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Thursday, May 20, 2010

They don't know the trouble they're in.

Rain began to fall from the low, gray clouds that covered the tops of the Manhattan skyscrapers.  The wind picked up, causing choppy, white caps on the dark waters of the Hudson River.

I was at the helm of my Coast Guard 41 foot Utility Boat with my four man crew.  We had left Coast Guard Station New York a couple of hours before to patrol the rivers around New York Harbor.

It had been an uneventful patrol, my crew just looked around at the sights, not seeing anything that would require our closer attention.

Then came the call across the radio that galvanized us into action.  The call that always sent chills down your spine:  "Boat capsized in the Hudson River off Pier 88, people in the water!"

I pushed the throttles to full ahead and spun the wheel, pointing the 41 up the Hudson River.  It was mid November 1986 and the water temperatures were very cold, reducing survival time of anyone floundering around to mere minutes.

I didn't have to pass any orders to my crew, we had trained so often for just this too often occasion that everyone automatically got the rescue gear ready.  One of my crewman pulled on a wet suit and a recovery harness.  He was my rescue swimmer.  If a person in the water was too cold or fatigued to help themselves, he would dive into the water after them, the recovery harness had a line clipped to it that we would use to haul him back to the boat once he grabbed on to the person.

Within minutes we arrived on scene, I throttled back the twin Cummins 903 diesel engines and maneuvered close to the capsized boat, an eighteen foot long sailboat.  It had turned completely upside down, the centerboard was sticking straight up in the air.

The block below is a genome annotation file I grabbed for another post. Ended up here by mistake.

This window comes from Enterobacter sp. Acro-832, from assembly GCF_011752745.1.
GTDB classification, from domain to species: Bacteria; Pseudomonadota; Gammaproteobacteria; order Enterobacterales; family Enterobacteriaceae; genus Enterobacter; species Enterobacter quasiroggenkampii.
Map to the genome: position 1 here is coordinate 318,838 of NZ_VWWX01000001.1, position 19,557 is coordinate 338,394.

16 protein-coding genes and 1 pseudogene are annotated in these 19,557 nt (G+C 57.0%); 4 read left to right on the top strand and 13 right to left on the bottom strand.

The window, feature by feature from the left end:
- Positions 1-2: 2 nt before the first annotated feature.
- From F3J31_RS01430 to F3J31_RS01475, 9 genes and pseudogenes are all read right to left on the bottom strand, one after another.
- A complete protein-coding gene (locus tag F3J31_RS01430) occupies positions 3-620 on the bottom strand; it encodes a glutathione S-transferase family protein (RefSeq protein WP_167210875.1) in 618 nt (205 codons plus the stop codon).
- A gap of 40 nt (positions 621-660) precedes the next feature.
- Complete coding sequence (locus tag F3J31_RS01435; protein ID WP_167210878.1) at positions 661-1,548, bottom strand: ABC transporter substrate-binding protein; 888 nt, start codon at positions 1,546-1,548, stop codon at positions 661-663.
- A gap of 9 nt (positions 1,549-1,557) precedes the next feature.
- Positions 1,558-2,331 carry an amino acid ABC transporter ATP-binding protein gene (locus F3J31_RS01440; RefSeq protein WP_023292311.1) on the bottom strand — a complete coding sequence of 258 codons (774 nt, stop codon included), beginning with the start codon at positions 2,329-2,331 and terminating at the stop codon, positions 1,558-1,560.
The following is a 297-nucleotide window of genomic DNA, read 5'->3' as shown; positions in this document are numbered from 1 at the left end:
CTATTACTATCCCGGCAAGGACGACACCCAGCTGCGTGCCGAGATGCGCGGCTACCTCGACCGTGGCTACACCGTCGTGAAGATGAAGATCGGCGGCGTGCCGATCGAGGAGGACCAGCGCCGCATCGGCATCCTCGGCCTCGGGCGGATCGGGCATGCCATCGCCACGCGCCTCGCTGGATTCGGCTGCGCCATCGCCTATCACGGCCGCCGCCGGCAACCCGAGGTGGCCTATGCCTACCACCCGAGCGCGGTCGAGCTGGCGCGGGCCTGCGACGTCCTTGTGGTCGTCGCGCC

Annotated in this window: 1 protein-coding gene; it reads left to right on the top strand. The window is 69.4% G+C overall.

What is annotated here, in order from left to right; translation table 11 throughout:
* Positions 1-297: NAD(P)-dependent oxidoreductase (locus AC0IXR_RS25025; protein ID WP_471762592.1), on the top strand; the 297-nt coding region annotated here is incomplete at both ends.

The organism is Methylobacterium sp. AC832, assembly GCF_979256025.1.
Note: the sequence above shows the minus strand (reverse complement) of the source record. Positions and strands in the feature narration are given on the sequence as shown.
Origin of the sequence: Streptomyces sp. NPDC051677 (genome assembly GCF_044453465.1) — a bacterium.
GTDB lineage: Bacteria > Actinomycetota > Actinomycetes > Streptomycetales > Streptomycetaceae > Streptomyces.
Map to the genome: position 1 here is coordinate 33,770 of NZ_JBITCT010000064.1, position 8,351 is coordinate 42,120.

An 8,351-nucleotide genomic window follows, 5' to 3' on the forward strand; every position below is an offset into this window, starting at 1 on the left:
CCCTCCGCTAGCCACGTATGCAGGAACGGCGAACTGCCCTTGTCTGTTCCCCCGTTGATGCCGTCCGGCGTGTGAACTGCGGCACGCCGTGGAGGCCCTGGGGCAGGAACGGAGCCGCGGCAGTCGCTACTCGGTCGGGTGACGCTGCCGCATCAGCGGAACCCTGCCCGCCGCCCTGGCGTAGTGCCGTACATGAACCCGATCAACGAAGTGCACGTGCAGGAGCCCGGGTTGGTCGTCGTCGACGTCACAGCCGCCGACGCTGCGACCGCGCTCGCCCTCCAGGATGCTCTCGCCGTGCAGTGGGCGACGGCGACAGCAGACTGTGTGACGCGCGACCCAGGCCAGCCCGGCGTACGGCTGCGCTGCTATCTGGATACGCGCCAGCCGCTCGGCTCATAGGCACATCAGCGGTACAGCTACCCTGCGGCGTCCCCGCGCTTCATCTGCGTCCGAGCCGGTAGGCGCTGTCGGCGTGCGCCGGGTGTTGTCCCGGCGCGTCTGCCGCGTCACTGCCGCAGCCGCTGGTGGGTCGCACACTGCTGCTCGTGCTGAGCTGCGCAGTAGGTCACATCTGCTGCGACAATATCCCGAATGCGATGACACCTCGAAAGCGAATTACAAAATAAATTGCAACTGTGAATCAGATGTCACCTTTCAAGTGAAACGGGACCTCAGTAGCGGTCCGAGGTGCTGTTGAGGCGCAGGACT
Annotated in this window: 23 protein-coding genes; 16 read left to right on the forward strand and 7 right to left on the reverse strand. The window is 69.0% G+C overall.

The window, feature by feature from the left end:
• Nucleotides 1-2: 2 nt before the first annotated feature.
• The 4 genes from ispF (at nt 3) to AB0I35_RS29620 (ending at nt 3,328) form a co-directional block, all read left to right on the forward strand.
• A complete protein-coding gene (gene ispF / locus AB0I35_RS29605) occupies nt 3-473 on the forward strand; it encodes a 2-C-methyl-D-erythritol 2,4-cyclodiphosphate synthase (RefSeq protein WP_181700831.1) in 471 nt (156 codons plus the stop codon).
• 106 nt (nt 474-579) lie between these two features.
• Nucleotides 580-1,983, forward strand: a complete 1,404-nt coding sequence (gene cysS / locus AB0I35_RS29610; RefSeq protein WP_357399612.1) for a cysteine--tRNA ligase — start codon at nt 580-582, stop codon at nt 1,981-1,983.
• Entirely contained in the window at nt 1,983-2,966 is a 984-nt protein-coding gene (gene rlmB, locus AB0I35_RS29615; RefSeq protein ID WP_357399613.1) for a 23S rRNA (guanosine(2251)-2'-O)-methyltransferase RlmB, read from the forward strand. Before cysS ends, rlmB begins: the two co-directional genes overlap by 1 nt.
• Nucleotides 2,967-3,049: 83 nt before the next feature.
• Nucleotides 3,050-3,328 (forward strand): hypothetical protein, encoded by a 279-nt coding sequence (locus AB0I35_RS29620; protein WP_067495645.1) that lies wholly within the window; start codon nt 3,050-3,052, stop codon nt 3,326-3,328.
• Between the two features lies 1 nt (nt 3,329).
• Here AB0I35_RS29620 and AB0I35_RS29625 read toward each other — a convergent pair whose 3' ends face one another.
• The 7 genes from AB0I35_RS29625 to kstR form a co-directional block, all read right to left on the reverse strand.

There were two people clinging to the boat.  One man was half out of the water, hanging on to part of the centerboard, the other man was holding on the the wooden rudder with a death grip, just his head and his arms above the waves.

I slowly slid the 41 alongside the sailboat and the hull touched my starboard side with a slight bump.  The man hanging on the centerboard reached out to my crewmen and was quickly pulled on board my boat.

The other man who held on the rudder refused to let go and started arguing with my crew.  I shut down the engines, left the wheel and went out to the well deck to talk to the man myself.

I was close enough to the man to reach out and shake his hand.  He was wearing rubber boots, a full, yellow rubber rain suit...and no life jacket.  He hugged the rudder like it was a long lost lover.

I had been fortunate to have attended the Coast Guard's prestigious National Search and Rescue School the previous year.  The students are taught all the intricacies of rescue operations.  Search patterns, drift rates, survival times are all studied to give victims of a maritime accident a greater chance of rescue.

One of the first things I learned was that boating victims don't know the trouble they are in.  They have no experience in a boating accident, they are not prepared to handle it, their pride or ego gets in the way and they refuse the helping hand that is reaching out to them.

I talked to the man, I tried to convince him to let us help him into my boat.  He refused.  I continued to talk to him, I told him he could come into my boat, we'd re-right his sailboat and take them all back to his marina.  He emphatically told me through his chattering teeth that he didn't need any help.

I reasoned with him a little longer. He slowly realized that I was right and he finally agreed to come aboard my boat. Just as I reached out my hand to grab his, a loud CRACK sounded and the wooden rudder he was holding on to snapped off.  Before I could grab him, he slipped under the water, pulled down from the surface by the weight of the water in his boots and rain suit.

What in the world does this have to do with RV's?  I'll tell post! ;c)

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